This presentation was offered at the 2017 Ohio Library Council Annual Convention & Expo in Dayton, Ohio on Thursday, October 5.
The following is the text of the LibChat (aka, library TEDTalk) that I gave at the 2016 Ohio Library Council Annual Convention and Expo.
A microphone! They don’t usually let me have one of these. When I was in college, a work friend saw me pass outside the Wendy’s on High St and said to his friend, “That’s the loudest girl I know. She’s going to be a librarian.”
Of course, what he didn’t know and what I didn’t know is that I was going to be a teen librarian. The ability to be loud is pretty important in my line of work. I can be a pretty loud person, both vocally and personality-wise, but what most people don’t know is that I’m really quite an introvert, which is also helpful. While plenty of teens are rowdy, noisy, and excitable, an awful lot of my nerds are quiet and awkward – they need someone who can come down to their level when they need it.
And that’s what being a teen librarian is all about – doing what TEENS need. Absolutely everything is about them. And if you don’t like TEENS, you shouldn’t work with them.
When most people think about teen services, they immediately think of teen fiction, which, don’t get me wrong, is having an amazing moment. But my focus has to be on what THEY want to read, not what *I* like. I mean, my favorite book, teen fiction or otherwise, is Christina Meldrum’s MADAPPLE. It’s a beautiful coming-of-age story about a girl raised in isolation, filled with beautiful imagery about nutritional plants and virgin births in various religions throughout history, and just a dash of incest.
That’s sounds like an easy sell to an eighth-grader, right?
So while I have an interesting answer for every teen reader who asks me, ‘Hey Sarah, what’s your favorite book?” for the majority of my patrons, I need to have an understanding of what THEY want.
A few years ago, I kept seeing THE GIVER on lists of books to give to readers of THE HUNGER GAMES, and I don’t think that’s accurate. Hunger Games is a masterful work of storytelling that compels you to keep reading because every single chapter ends in a cliffhanger.
And while THE GIVER is an absolute masterpiece that every single person on this planet should read, it’s not the book to give to a kid who just sped through the non-stop action-adventure of THE HUNGER GAMES. They need another action-packed thriller to keep them reading, even if it’s not of the same caliber.
Because that’s how you create a reader.
I mean, everyone loves John Green. But once they’ve burned through his four and three-quarters books, I have to know what else to give them. And that’s where knowing teen culture comes along. And let’s face it – we have a problem in the library world, where we still put books first. We’re the gatekeepers of knowledge and culture. Those things exist in a variety of mediums, and always have.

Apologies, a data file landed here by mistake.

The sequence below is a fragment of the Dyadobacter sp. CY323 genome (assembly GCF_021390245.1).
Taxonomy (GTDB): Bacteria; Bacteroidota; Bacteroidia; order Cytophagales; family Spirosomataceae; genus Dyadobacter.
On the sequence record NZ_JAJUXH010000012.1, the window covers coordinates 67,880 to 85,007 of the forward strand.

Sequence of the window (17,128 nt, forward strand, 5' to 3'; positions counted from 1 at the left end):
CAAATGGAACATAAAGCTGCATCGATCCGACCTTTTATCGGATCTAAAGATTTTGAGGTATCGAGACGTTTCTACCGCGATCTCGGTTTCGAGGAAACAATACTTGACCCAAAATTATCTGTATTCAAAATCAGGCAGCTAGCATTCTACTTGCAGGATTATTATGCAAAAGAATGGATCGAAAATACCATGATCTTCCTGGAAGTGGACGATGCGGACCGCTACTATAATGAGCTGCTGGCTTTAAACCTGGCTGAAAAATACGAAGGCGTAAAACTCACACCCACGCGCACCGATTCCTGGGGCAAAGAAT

I’m going to list a bunch of things. When you know what I’m talking about, I want you to raise your hand.
If you didn’t raise your hand, congratulations. You’re out of touch with an entire generation.
That collection of people are Youtubers (and some of the biggest names at that). They are the movers and shakers of our culture for ages 30 and below. They are making movies, writing books, creating shows, and shaking the very foundations of traditional media. They’re connecting with their fans, raising money for charity, and creating genuine communities online. Millions of people around the world are tuning in to watch them each day.
Pewdiepie, the biggest Youtuber as of this moment, has 40 million subscribers. Network television would KILL for those sorts of numbers!
That’s one of the reasons why everything is being rebooted. Traditional media is desperate to reach this generation, so they’re going back to what they know worked before. I’m… not convinced it’s working, although most of my teens who saw it enjoyed the new Ghostbusters.
When I first became a teen librarian in 2007, I would frequently pair books with tv shows and movies for quick book recommendations. Now, I simply ask what they watch, and the answer is almost always ‘YouTube.’
Knowing what they like is a big part of the puzzle that helps you create programming and build collections. But it’s also a great way to prove to them that you care about what they care about. Teens are just beginning to discover what THEY like, and we as librarians have the power to legitimize those interests by simply having a bit of knowledge.
I had a young teen come in asking for THIS BOOK LOVES YOU and I immediately said, “Oh, the new book by Pewdiepie?” You should have seen his face when he found an ADULT who knew what he was talking about. It’s even better that I can continue the conversation by saying, ‘Pewdiepie is fine, but I personally prefer Markiplier and the Game Grumps.”
Asking if they saw the newest episode of Supernatural when you spot the Winchester tattoo doodled on their notebook means that you can have a conversation and create a connection. That in turn makes it a whole lot easier to demand good behavior – because they know you’re on their side.
Recognizing the red shirt with the yellow star from STEVEN UNIVERSE means that I know it exists. It’s a cartoon with lots of queer-friendly content, and that goes a long way to reaching a teen who possibly feels alone everywhere else.